Democratic Candidates Agree—Let’s Get Out of Afghanistan

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The Democrats fighting for the presidential nomination may be continuing to debate over the contours of healthcare and trade policies, but they all expressed agreement tonight in getting the troops out of Afghanistan and Iraq.

Five of the candidates were asked tonight about the military situation in Afghanistan, given President Donald Trump’s recent aborted peace talks with representatives of the Taliban. They didn’t really get into Trump’s proposal, but they all made it abundantly clear that they want to bring our troops home and end 18 years of war.

Sen. Elizabeth Warren (D–Mass.) was asked first if she would bring troops home even though military advisers and generals are concerned about what would happen to Afghanistan’s stability if the troops were to leave. She was clear that her intention was to pull out.

“What we’re doing right now in Afghanistan is not helping the safety and security of the country,” Warren said. “We need to bring our troops home.…We are not going to bomb our way to a solution with Afghanistan.…The problems in Afghanistan are not problems that can be solved by the military. We need to work with the rest of the world.”

South Bend, Indiana, Mayor Pete Buttigieg, a Naval Reserve veteran who was deployed in Afghanistan in 2014, reiterated his position from the July debate that he would bring the troops home within a year of taking office. He noted, that there are now people who were born after the Sept. 11 terrorist attacks who are now old enough to join the military.

“The best way not to get caught up in endless wars is to not start them in the first place,” he said. He also repeated his proposal that all future congressional Authorization for Use of Military Force (AUMF) resolutions should have an automatic three-year sunset to prevent future “forever wars.”

Former Vice President Joe Biden was asked if it was a mistake for former President Barack Obama’s administration to pull back troops from Iraq, given that it created a vacuum for the Islamic State to exploit. He gave a blunt word salad of a response where he acknowledged it was a mistake for him to have voted in favor of the AUMF to invade Iraq but essentially laid the blame on the Bush administration for not having a plan. He also agreed with the other candidates to get out of Afghanistan.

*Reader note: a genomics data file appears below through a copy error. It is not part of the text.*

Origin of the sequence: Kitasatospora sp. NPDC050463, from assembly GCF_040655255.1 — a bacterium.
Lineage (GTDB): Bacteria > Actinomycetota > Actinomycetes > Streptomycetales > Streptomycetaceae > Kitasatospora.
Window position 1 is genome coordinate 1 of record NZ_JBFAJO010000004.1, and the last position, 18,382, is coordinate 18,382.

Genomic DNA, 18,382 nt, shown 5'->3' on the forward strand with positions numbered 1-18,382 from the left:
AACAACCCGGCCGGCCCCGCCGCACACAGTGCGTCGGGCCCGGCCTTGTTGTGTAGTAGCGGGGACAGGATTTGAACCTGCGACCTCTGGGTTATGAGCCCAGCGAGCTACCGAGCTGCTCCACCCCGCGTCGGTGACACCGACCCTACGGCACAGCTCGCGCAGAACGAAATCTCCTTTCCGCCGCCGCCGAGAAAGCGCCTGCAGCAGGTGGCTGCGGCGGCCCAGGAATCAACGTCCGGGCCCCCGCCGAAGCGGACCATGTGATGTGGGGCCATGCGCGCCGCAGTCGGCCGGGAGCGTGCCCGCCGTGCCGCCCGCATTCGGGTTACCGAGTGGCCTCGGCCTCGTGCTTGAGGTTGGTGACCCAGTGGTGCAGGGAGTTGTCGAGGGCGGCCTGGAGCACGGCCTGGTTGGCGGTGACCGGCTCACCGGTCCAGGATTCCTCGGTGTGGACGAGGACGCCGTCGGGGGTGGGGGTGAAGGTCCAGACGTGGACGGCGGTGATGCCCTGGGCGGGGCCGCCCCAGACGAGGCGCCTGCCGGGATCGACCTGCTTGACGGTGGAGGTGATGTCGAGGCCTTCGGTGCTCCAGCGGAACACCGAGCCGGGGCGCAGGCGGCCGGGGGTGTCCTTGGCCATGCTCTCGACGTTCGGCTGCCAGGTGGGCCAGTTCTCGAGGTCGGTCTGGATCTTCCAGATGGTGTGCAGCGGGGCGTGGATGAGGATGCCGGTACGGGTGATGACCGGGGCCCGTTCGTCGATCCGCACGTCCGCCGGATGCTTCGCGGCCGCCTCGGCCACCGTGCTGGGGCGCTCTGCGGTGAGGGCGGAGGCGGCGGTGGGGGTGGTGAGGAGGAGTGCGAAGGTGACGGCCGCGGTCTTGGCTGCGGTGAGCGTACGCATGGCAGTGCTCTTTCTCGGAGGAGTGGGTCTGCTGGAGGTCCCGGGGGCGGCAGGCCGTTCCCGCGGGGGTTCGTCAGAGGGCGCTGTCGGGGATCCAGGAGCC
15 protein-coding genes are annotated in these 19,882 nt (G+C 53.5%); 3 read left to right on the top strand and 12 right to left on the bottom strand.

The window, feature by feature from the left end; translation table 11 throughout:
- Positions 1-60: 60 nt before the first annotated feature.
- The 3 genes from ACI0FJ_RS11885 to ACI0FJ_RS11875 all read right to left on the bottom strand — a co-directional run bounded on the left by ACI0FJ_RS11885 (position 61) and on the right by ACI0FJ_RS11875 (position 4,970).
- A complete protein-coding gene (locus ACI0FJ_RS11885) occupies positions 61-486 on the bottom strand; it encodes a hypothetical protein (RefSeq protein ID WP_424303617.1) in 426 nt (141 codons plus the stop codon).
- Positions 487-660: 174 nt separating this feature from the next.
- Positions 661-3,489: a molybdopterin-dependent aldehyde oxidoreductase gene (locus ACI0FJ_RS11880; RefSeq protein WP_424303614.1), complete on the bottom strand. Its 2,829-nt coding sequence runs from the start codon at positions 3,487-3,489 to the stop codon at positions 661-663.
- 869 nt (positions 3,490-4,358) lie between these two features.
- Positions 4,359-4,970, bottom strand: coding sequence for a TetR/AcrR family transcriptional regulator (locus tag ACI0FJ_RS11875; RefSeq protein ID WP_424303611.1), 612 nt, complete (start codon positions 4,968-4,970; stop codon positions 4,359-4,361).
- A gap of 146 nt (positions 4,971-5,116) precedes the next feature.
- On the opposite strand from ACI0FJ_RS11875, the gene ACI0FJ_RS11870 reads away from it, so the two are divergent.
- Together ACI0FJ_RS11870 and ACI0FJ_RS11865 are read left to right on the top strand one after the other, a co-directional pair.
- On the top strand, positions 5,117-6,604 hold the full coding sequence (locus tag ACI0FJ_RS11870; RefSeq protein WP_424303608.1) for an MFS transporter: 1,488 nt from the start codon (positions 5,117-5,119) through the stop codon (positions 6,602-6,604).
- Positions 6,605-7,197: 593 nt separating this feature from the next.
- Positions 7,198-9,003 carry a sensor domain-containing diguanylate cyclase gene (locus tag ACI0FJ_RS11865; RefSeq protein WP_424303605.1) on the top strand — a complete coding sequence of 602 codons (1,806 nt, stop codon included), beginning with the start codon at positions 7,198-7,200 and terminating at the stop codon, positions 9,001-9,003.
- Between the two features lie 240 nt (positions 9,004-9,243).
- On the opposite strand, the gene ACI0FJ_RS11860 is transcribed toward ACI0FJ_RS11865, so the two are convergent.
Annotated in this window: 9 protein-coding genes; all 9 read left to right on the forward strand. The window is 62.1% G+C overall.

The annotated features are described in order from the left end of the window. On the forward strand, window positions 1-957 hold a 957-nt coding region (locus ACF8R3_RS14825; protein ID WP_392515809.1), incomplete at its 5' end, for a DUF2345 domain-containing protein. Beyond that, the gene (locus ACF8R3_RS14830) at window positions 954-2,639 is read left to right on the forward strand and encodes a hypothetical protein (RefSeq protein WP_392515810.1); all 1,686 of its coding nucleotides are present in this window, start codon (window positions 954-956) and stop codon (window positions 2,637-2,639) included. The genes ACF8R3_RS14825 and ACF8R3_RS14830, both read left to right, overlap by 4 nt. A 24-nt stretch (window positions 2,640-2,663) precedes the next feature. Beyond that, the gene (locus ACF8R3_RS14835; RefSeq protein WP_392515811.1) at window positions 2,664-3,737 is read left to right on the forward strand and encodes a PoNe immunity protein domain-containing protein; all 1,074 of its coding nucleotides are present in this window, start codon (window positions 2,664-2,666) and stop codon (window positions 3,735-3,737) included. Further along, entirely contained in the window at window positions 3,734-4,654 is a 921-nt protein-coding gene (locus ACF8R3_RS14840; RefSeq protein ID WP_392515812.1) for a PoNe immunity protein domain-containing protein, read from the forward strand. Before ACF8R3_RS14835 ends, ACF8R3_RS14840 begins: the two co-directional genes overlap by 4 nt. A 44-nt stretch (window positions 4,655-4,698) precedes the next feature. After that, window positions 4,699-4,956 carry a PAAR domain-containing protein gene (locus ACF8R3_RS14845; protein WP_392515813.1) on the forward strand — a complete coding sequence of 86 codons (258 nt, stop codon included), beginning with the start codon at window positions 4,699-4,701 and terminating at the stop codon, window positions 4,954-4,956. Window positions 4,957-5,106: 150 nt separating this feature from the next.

“It cannot be put together,” he said. “It will not be put together.…We don’t need those troops there and I would bring them home.” He called for keeping military bases in Pakistan that can be used as needed to respond to any threats that Afghanistan might still present.

Sen. Bernie Sanders (I–Vt.) prodded at Biden a bit because, unlike Biden, he voted against military action overseas. Sanders also reminded voters he has voted against the last three military budgets and wants to bring the troops home.

“I don’t think we have to spend $750 billion on the military when we don’t even know who our enemy is,” Sanders said.

And finally, Andrew Yang, an entrepreneur, was asked to explain what would make him a good commander in chief of the military. He said he signed a pledge to end “the forever wars.”

“We have to start owning what we can and can’t do,” Yang said. “The goal has to be to rebuild the relationships that made America strong.”

So the three front-runners (and Yang and Buttigieg) all say they will bring the troops home. That’s good news. The bad news is that Obama and Trump also promised to end the wars and bring the troops home.

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